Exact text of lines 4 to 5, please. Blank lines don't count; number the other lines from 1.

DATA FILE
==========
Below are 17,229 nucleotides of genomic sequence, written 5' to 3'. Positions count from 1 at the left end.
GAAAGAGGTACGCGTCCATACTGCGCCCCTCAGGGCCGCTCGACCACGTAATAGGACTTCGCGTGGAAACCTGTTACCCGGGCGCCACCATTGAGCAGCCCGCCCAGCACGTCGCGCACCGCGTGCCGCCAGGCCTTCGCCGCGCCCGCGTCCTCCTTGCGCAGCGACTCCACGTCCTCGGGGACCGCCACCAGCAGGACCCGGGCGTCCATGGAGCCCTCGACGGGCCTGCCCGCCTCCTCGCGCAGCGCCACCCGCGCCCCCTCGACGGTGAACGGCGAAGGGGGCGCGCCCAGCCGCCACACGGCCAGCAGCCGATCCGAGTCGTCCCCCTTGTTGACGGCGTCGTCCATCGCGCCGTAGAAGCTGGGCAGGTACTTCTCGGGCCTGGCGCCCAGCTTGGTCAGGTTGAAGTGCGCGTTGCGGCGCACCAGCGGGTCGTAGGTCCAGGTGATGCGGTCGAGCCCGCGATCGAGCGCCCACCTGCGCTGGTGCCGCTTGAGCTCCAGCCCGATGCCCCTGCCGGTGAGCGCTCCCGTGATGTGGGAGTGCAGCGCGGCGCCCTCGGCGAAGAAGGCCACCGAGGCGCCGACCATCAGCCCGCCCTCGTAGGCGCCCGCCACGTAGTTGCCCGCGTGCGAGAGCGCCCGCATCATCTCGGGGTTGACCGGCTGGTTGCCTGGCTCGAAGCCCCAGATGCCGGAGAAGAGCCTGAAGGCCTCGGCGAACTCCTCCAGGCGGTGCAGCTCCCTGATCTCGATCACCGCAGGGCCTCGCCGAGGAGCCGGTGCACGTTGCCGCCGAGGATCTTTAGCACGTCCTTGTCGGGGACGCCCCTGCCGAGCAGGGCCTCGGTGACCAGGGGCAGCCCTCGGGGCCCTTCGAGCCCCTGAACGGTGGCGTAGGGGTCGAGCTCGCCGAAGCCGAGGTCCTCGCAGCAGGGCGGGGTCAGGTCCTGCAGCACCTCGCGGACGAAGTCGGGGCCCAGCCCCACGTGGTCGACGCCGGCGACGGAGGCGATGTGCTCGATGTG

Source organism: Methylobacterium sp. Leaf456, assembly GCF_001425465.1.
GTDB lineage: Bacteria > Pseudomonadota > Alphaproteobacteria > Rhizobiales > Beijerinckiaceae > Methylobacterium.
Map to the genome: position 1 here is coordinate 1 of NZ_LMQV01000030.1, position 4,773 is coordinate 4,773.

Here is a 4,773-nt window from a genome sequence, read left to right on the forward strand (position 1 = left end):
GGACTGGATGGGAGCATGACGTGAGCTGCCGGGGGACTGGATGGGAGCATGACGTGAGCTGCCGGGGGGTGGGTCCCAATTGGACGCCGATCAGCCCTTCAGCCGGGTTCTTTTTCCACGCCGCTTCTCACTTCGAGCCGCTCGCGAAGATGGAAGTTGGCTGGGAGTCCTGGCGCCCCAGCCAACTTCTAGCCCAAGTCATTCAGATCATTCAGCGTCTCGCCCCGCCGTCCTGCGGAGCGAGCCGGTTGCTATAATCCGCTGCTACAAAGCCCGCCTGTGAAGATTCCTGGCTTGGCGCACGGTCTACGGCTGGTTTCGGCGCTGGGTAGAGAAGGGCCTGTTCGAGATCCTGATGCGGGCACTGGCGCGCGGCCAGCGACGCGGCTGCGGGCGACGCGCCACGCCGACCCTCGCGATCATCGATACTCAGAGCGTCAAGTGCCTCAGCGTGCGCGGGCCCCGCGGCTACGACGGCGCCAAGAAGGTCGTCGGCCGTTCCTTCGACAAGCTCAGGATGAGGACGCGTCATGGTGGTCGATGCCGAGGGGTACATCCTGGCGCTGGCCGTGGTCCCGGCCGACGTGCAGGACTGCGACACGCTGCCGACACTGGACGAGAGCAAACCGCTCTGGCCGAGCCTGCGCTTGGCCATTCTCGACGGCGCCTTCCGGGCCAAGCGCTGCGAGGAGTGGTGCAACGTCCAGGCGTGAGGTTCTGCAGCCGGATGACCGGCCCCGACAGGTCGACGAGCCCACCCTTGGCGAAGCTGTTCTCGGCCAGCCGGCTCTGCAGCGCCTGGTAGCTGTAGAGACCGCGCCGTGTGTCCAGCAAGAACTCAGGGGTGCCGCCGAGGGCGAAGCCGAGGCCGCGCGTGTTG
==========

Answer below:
GTDB lineage: Bacteria > Pseudomonadota > Alphaproteobacteria > Rhizobiales > Beijerinckiaceae > Methylobacterium.
Map to the genome: position 1 here is coordinate 1 of NZ_LMQV01000030.1, position 4,773 is coordinate 4,773.